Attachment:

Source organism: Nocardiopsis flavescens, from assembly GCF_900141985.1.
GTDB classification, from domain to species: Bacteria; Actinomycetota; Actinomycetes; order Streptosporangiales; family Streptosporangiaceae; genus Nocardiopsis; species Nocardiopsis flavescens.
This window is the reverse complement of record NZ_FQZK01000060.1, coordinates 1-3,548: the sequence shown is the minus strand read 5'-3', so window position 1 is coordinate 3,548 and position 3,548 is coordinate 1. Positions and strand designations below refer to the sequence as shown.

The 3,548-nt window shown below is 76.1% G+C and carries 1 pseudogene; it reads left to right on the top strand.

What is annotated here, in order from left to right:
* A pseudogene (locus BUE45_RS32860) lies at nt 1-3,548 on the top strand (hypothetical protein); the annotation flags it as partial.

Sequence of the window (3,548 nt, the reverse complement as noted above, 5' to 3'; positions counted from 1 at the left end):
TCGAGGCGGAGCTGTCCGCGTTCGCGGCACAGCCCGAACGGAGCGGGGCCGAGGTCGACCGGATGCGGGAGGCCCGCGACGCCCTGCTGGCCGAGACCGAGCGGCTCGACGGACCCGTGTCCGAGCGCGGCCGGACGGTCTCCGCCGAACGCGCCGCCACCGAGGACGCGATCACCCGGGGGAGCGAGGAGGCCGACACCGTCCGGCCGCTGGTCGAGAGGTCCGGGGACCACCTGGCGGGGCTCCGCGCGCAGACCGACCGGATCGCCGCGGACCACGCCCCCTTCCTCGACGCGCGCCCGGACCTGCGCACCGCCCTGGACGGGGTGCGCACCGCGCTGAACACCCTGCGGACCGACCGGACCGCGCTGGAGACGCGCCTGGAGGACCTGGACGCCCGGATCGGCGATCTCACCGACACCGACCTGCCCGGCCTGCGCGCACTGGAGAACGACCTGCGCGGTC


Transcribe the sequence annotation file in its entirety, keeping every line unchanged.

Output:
Source organism: Nocardiopsis flavescens, from assembly GCF_900141985.1.
GTDB classification, from domain to species: Bacteria; Actinomycetota; Actinomycetes; order Streptosporangiales; family Streptosporangiaceae; genus Nocardiopsis; species Nocardiopsis flavescens.
This window is the reverse complement of record NZ_FQZK01000060.1, coordinates 1-3,548: the sequence shown is the minus strand read 5'-3', so window position 1 is coordinate 3,548 and position 3,548 is coordinate 1. Positions and strand designations below refer to the sequence as shown.

The 3,548-nt window shown below is 76.1% G+C and carries 1 pseudogene; it reads left to right on the top strand.

What is annotated here, in order from left to right:
* A pseudogene (locus BUE45_RS32860) lies at nt 1-3,548 on the top strand (hypothetical protein); the annotation flags it as partial.

Sequence of the window (3,548 nt, the reverse complement as noted above, 5' to 3'; positions counted from 1 at the left end):
TCGAGGCGGAGCTGTCCGCGTTCGCGGCACAGCCCGAACGGAGCGGGGCCGAGGTCGACCGGATGCGGGAGGCCCGCGACGCCCTGCTGGCCGAGACCGAGCGGCTCGACGGACCCGTGTCCGAGCGCGGCCGGACGGTCTCCGCCGAACGCGCCGCCACCGAGGACGCGATCACCCGGGGGAGCGAGGAGGCCGACACCGTCCGGCCGCTGGTCGAGAGGTCCGGGGACCACCTGGCGGGGCTCCGCGCGCAGACCGACCGGATCGCCGCGGACCACGCCCCCTTCCTCGACGCGCGCCCGGACCTGCGCACCGCCCTGGACGGGGTGCGCACCGCGCTGAACACCCTGCGGACCGACCGGACCGCGCTGGAGACGCGCCTGGAGGACCTGGACGCCCGGATCGGCGATCTCACCGACACCGACCTGCCCGGCCTGCGCGCACTGGAGAACGACCTGCGCGGTC